‘Normally it is very quiet… serene. But now I suddenly heard a lot of noise and I turn around and suddenly saw those men,’ NOS quoted him as saying.
‘One started beating and the others kept people away, scared everyone. I also saw a weapon. It went very fast and it lasted a very short time but I’m still shaking a little bit.’
Another eyewitness said she had seen one person holding a gun and another a sledgehammer during the robbery.
Julie Bartholomeus, from Maastricht, told De Limburger: ‘I thought very quickly to leave. My mother was a little further away, so I picked her up and we ran to the first exit.’
Visitors stand outside the Tefaf Maastricht international art and antiques fair after it was evacuated following the armed robbery on Tuesday
Police at the Tefaf Maastricht international art and antiques fair after it was evacuated
Bystanders gather outside the Tefaf Art Fair in Maastricht on Tuesday following the robbery
Tefaf is one of the biggest art fairs in Europe and regularly draws tens of thousands of visitors.
‘The fair’s security teams worked quickly to disarm an offender and Dutch police were on site within minutes. Nobody was injured during the incident,’ a Tefaf spokesperson said in an emailed statement.
The fair had ‘robust procedures in the event of a security breach’, it said.
‘These were precisely followed and all visitors, exhibitors and staff were safely evacuated. The fair has now reopened,’ it added.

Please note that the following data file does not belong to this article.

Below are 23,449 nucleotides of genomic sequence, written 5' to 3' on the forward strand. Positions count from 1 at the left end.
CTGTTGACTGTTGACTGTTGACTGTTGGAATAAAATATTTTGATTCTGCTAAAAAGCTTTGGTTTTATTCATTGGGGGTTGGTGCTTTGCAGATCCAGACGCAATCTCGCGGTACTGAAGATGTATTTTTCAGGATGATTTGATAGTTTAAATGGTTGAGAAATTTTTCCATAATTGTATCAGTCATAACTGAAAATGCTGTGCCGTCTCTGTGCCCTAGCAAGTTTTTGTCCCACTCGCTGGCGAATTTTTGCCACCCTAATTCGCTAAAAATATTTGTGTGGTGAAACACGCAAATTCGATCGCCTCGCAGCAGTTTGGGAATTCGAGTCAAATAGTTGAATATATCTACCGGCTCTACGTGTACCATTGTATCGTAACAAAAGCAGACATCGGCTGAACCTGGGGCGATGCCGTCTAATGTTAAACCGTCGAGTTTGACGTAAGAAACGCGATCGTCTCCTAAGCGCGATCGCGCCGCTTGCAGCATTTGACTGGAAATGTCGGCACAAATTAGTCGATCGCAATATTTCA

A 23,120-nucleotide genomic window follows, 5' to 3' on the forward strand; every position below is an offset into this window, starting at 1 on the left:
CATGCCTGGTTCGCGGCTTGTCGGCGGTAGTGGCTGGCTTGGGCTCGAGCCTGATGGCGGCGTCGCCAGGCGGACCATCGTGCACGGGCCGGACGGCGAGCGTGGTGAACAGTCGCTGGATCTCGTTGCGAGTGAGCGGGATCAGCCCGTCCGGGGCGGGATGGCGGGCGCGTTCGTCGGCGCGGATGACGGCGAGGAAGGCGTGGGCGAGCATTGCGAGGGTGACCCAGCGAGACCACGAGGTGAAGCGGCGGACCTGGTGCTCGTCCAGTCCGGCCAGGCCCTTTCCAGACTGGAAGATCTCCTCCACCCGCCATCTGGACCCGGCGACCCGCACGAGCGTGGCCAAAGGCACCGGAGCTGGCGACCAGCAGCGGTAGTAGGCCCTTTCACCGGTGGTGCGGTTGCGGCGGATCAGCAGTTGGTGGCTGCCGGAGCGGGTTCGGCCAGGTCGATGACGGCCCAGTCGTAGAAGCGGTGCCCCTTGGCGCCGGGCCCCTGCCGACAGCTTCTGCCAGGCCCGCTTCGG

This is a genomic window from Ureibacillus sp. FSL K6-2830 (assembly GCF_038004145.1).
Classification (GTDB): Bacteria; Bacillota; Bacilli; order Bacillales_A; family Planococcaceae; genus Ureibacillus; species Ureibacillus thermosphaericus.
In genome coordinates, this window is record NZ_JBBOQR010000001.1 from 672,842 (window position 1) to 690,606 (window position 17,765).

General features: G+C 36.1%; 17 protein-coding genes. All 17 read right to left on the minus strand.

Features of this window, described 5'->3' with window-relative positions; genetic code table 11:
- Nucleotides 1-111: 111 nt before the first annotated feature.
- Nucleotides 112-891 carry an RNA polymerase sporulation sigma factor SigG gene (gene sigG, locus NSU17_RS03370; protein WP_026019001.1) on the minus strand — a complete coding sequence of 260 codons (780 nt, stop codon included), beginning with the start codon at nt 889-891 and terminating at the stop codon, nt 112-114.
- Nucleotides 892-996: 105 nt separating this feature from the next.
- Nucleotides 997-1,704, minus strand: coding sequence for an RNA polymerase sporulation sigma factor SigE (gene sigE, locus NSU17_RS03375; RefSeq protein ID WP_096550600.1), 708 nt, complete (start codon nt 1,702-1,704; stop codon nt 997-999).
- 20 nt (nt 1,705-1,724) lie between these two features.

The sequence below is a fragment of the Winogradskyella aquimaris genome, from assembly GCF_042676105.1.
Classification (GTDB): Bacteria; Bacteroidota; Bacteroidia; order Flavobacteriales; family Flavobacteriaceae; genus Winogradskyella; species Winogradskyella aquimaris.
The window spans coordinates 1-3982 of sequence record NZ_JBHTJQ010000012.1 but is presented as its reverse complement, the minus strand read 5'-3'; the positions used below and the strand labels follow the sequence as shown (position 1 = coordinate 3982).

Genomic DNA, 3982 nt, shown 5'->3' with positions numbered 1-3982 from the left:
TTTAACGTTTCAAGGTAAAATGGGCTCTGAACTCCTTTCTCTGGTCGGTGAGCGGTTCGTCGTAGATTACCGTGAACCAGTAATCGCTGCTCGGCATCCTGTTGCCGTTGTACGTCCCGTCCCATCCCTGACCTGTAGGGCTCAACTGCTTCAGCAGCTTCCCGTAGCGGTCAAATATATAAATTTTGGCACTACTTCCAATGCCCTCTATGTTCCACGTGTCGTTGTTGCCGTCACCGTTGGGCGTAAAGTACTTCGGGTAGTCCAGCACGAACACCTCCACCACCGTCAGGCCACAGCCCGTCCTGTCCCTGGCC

The fair and the MECC conference centre where it is being held were ‘working with the authorities’ and would not comment further, it said.
The fair has been running for more than 30 years and was returning this year after a break due to the Covid pandemic.
Art detective Arthur Brand said he believes that the robbers could be from Eastern Europe.
He said: ‘The sheer courage to commit a robbery and attack display cases with a claw hammer on the crowded Tefaf, disguised with caps and moustaches, reminds me of an Eastern European method.
‘There are gangs in Eastern Europe that have specialised in this method.’
Tefaf features hundreds of works, including one 17th-century drawing by a Dutch Old Master on sale for one million euros.
It is not the first time the fair has been targeted by criminals.
A ring and a diamond necklace worth 860,000 euros (£741,000 at the time) belonging to a London jeweller were stolen at the exhibition in 2011.